Moving a Big Max shed

by Gail
(Westminster, MA)

Could anyone tell me if it is possible to transport an assembled (empty) Big Max Rubbermaid 7x7 shed from one property to another without taking it apart? I will be moving and do not want to part with the shed. Thanks in advance.

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Jul 01, 2010
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Three 2x4's 12ft long
by: Anonymous

Yes, we just moved the shed about 40 feet around a big tree.

Take three 2x4 12ft long and lift one end of shed and slide under one 2x4 at each end and one in the middel. Take 6 average size adults and lift.

I would recommend 8 adults and four 2x4's if moving longer distance.

May 01, 2010
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moving my rubbermaid shed
by: Doug

I have just started to move my rubbermaid shed. The new foundation is ready,(patio slabs).
My problem is I don't have the man power available where I am. I am trying to figure out how little I have to take apart to move it myself. Looks like I might have to go right down to square one. Hope I can find assembly instructions here somewhere.
Good luck Gail.

Nov 25, 2009
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If it breaks...
by: Anonymous

We tried it (actually some not-terribly-bright mover types) and it broke all apart. But the shed is so tough that very little was damaged. I really had no problem re-assembling it at the new location. I did add a few extra stainless steel bolts and anchored the whole shed with over-the-top cables because we live in hurricane country. I know it won't withstand "the big one", but it will do fine in a high wind.

Don't worry if it does fall apart. Re-assembly is very doable.

Aug 30, 2009
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move like the Egyptians!
by: Anonymous

We just moved one across a large yard rolling over 2" PVC pipes. I would suggest using the same premise by setting 2X4's as your incline to the trailer (spaced every 2')and using a rope/pulley at the front of the trailer. Or roll the shed onto 2x4's & have the 6 large men pick up the ends of the wood to carry.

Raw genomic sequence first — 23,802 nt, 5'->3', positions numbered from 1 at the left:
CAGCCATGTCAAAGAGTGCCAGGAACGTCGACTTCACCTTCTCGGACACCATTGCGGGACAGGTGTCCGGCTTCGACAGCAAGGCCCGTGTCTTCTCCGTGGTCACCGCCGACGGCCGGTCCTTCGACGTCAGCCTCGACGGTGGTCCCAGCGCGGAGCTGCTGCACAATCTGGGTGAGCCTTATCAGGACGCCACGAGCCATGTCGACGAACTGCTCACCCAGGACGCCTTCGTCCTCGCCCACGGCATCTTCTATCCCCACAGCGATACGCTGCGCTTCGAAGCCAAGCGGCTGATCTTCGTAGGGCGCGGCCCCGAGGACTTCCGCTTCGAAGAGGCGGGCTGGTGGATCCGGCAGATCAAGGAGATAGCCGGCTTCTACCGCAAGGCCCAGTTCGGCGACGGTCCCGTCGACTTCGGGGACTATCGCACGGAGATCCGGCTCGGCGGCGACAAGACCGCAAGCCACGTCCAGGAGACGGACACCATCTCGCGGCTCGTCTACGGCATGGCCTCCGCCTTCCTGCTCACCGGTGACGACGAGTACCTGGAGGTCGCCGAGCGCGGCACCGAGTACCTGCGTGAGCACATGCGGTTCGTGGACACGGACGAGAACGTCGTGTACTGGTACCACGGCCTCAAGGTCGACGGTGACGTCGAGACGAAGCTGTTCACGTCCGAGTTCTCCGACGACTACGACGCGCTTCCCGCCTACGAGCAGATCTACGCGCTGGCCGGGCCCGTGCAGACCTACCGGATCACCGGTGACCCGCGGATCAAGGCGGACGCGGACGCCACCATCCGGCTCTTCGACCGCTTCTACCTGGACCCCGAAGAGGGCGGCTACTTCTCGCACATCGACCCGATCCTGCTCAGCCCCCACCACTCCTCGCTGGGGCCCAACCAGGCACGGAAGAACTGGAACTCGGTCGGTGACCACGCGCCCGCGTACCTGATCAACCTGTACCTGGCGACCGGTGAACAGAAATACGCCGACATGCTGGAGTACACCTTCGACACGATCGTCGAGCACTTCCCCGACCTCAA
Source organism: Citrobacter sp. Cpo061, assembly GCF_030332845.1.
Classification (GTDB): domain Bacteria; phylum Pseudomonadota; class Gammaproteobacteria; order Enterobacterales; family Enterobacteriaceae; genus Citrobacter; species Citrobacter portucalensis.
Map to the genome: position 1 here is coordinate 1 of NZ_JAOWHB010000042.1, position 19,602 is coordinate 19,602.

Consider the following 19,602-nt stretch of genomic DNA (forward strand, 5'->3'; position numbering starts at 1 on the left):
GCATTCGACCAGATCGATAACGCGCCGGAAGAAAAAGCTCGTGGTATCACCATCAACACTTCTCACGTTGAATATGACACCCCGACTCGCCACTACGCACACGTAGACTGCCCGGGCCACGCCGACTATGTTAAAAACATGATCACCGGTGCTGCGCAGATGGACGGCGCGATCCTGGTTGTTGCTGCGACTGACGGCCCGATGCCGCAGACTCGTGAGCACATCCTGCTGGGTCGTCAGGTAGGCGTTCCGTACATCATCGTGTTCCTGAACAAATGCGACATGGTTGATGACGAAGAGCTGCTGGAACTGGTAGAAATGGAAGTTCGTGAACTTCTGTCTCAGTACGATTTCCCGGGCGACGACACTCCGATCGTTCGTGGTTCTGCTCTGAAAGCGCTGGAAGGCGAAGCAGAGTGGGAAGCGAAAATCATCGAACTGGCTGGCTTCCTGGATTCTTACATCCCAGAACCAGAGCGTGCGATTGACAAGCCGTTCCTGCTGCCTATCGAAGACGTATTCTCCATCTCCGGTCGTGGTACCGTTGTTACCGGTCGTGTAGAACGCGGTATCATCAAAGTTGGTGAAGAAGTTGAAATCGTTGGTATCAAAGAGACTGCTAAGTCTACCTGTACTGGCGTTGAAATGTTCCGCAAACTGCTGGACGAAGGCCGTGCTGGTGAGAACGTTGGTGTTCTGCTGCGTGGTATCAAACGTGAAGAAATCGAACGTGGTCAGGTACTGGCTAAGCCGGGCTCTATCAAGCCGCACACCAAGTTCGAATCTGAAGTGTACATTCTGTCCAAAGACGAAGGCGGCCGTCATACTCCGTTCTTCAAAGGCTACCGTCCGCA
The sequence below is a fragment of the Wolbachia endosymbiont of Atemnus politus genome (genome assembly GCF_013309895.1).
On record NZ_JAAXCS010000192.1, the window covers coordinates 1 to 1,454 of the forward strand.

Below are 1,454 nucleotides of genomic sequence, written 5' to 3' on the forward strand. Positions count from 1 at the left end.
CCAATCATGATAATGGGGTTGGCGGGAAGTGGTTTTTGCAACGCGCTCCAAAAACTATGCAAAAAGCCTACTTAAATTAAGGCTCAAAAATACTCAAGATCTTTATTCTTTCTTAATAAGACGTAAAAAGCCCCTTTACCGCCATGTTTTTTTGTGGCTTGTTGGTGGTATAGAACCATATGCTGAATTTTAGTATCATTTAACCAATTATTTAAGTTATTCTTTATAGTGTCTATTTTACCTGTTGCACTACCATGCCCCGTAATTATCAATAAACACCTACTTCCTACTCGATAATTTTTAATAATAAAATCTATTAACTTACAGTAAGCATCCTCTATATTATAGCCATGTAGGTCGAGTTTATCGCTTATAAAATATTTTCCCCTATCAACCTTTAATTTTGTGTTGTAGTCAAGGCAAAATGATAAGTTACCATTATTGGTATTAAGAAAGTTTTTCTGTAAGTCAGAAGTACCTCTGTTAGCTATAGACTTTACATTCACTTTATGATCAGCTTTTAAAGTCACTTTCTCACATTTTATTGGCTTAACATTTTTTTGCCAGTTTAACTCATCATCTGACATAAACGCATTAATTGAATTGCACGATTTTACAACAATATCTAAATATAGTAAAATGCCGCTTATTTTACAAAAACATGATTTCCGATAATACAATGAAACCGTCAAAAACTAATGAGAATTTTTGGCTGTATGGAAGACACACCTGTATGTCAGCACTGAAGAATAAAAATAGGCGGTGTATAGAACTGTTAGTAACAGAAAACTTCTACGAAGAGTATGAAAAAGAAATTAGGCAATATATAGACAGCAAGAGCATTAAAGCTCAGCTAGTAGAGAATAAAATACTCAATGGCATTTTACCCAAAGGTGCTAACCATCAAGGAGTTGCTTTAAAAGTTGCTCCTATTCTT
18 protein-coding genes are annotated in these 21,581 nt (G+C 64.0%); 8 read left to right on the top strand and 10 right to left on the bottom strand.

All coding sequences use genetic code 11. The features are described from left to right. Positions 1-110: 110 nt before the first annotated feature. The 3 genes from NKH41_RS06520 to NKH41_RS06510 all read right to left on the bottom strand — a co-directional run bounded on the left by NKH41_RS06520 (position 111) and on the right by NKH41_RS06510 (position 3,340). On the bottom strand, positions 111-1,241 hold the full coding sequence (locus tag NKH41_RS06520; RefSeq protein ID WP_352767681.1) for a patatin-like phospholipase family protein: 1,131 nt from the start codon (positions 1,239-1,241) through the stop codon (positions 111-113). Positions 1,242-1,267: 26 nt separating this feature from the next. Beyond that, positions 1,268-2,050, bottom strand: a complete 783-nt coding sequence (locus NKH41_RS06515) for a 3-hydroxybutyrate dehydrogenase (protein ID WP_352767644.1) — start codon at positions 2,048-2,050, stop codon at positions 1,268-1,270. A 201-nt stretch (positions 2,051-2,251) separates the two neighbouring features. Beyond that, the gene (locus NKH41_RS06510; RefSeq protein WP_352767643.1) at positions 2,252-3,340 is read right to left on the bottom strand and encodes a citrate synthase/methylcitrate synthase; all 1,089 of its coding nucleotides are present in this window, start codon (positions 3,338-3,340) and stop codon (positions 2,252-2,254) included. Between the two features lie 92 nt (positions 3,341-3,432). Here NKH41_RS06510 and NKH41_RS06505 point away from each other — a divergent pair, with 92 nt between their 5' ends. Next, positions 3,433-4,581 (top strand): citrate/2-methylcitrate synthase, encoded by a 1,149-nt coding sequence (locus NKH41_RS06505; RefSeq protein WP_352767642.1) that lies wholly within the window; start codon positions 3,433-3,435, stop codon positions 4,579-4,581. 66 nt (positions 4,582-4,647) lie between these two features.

Jun 01, 2009
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Planning is everything
by: GreenBoy

On top of all of Johns comments I would add that having the foundations set ready to receive the shed is a must - also plan what you will need to lift the shed - having to stop halfway through to get some more rope etc. is more likely to cause problems from putting down and picking up repeatedly. Also ensure there is nothing in the way to climb over!

My fathers friend had a home workshop - approx 16' x 20' long and by installing a series of scaffold poles through the shed so a dozen guys were able to lift the workshop complete, move it 50' to its new position and put it down on the new base - without even cracking the glass in the windows.

The best thing it was all on video (gone now alas) and not one person swore or cussed!


May 27, 2009
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Be very Careful!
by: John - Admin

Hi Gail,
Good question. I guess that you are unwilling to disassemble the shed as you may crack some of the panels or the fixings. Or perhaps some caulk was used on the panel joints during construction to ensure weather-tightness in service. I would guess the all up weight of the shed must be in the region of 350 pounds, so it could feasibly be lifted by 6 people (figuring 55 lbs/person) on to a flat bed trailer.

The main problem would be the risk of cracking the panels due to 'racking' in an uneven lift. When wooden sheds are moved they are braced internally at load points and openings, have a look for shed moving videos on YouTube they are quite robust.

I believe that Big Max sheds are no longer made. You could look at the sentinel shed 8'x7.5' by Lifetime Products as a similar sized alternative.

I hope that this helps. If you do try to move this shed would you let us know how you get on?

All the best

John

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